part essay and part memoir, that contains a wide variety of criticisms of
SEIU, Change to Win, and the AFL-CIO.
*Race Against Liberalism by David M. Lewis-Colman (University of
Illinois). Chronicles historic tension between white liberal leaders of
the UAW and independent black movements in the auto industry.
*The Carbon-Free Home by Stephen & Rebekah Hren (Chelsea
Green). Detailed, practical ideas for modifications that can be made in
traditional homes to reduce fossil fuel use that contributes to climate
*The Political Economy of Media by Robert W. McChesney (Monthly
Review Press). Collected writings of a leading voice for radical reform
of the news media.

provides a free directory to resources for nonprofit organizations on
a wide range of topics.
instantly calculates the cost to your local area of the Iraq war, the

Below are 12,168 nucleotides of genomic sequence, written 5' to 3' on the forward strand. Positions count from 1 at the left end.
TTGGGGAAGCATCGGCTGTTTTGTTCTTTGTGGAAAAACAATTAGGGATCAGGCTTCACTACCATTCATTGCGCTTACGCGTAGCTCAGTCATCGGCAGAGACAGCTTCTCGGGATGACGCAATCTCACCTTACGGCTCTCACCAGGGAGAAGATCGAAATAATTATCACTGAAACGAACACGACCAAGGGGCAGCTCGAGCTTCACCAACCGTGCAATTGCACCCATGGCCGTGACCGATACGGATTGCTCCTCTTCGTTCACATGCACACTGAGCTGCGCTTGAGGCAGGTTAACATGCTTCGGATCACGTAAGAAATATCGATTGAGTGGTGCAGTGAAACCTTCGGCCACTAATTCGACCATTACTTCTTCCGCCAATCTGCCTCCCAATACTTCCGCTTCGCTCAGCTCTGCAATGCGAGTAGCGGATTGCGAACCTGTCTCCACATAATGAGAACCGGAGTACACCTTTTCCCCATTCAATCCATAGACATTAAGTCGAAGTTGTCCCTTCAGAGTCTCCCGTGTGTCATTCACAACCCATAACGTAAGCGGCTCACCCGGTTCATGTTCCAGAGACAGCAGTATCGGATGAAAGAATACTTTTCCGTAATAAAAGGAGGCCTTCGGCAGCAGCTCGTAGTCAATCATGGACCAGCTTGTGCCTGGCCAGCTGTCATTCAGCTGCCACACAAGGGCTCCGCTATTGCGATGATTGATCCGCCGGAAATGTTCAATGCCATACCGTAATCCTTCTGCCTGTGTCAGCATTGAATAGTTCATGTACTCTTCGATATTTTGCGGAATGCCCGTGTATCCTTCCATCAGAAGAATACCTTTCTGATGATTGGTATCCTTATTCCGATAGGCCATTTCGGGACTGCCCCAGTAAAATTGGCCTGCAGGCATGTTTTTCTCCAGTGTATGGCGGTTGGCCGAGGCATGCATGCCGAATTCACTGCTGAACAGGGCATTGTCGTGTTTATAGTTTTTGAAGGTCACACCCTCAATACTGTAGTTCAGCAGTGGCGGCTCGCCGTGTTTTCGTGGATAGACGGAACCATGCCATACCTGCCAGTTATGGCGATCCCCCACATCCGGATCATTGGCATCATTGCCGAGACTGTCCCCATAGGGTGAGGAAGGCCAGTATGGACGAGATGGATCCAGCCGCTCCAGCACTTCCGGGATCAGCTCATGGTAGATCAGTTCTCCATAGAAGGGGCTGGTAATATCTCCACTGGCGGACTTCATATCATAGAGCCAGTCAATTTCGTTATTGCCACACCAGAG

Bush tax cuts for the rich, or other misguided expenditures and
translates that into what the same funding could have provided locally in
terms of people covered for health care, homes converted to renewable
energy, or other socially useful purposes.
is the web site of the Maquiladora Health and Safety Support Network which
provides assistance to labor rights groups in Mexico and China.

by Kathy Mattea ( is a collection of many of the best
known songs of the eastern coalfields.
*Peace, Love and Anarchy by Todd Snider ( combines for his
ardent fans some of his lesser known songs with previously unreleased versions
of tunes from his other CDs.
*Hallowed Ground by I See Hawks in L.A. (www.iseehawks) is a reminder of the
groups musical talent but the lyrics on their previous CDs such as Grapevine
provide a better introduction to the bands work.

Free tools for effective grassroots organizing and communication, as well
as back issues of World Wide Work, are available at
Tax-deductible contributions to the American Labor Education Center are welcome and may be sent to 2721 Quail Run Rd., Talent, OR 97540. Thank you.